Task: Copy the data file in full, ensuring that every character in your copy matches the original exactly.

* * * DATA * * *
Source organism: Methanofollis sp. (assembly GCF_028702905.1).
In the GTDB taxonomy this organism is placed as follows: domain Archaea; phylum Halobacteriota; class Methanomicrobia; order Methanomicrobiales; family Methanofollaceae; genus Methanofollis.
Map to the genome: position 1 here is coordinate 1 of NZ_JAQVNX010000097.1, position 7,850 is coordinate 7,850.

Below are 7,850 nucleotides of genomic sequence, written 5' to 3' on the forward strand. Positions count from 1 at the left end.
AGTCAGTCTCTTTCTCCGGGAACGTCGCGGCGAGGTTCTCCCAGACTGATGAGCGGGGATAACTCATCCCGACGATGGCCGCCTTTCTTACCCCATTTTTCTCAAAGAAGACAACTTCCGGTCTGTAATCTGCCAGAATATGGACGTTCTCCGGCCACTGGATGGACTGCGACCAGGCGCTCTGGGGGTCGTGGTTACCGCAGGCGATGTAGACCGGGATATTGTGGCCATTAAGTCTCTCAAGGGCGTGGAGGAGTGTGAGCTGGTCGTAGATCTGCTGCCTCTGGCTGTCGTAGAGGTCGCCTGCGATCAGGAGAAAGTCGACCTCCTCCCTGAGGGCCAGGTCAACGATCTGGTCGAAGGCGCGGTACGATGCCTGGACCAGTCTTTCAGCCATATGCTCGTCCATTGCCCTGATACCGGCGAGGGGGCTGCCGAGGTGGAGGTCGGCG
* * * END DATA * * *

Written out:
Source organism: Methanofollis sp. (assembly GCF_028702905.1).
In the GTDB taxonomy this organism is placed as follows: domain Archaea; phylum Halobacteriota; class Methanomicrobia; order Methanomicrobiales; family Methanofollaceae; genus Methanofollis.
Map to the genome: position 1 here is coordinate 1 of NZ_JAQVNX010000097.1, position 7,850 is coordinate 7,850.

Below are 7,850 nucleotides of genomic sequence, written 5' to 3' on the forward strand. Positions count from 1 at the left end.
AGTCAGTCTCTTTCTCCGGGAACGTCGCGGCGAGGTTCTCCCAGACTGATGAGCGGGGATAACTCATCCCGACGATGGCCGCCTTTCTTACCCCATTTTTCTCAAAGAAGACAACTTCCGGTCTGTAATCTGCCAGAATATGGACGTTCTCCGGCCACTGGATGGACTGCGACCAGGCGCTCTGGGGGTCGTGGTTACCGCAGGCGATGTAGACCGGGATATTGTGGCCATTAAGTCTCTCAAGGGCGTGGAGGAGTGTGAGCTGGTCGTAGATCTGCTGCCTCTGGCTGTCGTAGAGGTCGCCTGCGATCAGGAGAAAGTCGACCTCCTCCCTGAGGGCCAGGTCAACGATCTGGTCGAAGGCGCGGTACGATGCCTGGACCAGTCTTTCAGCCATATGCTCGTCCATTGCCCTGATACCGGCGAGGGGGCTGCCGAGGTGGAGGTCGGCG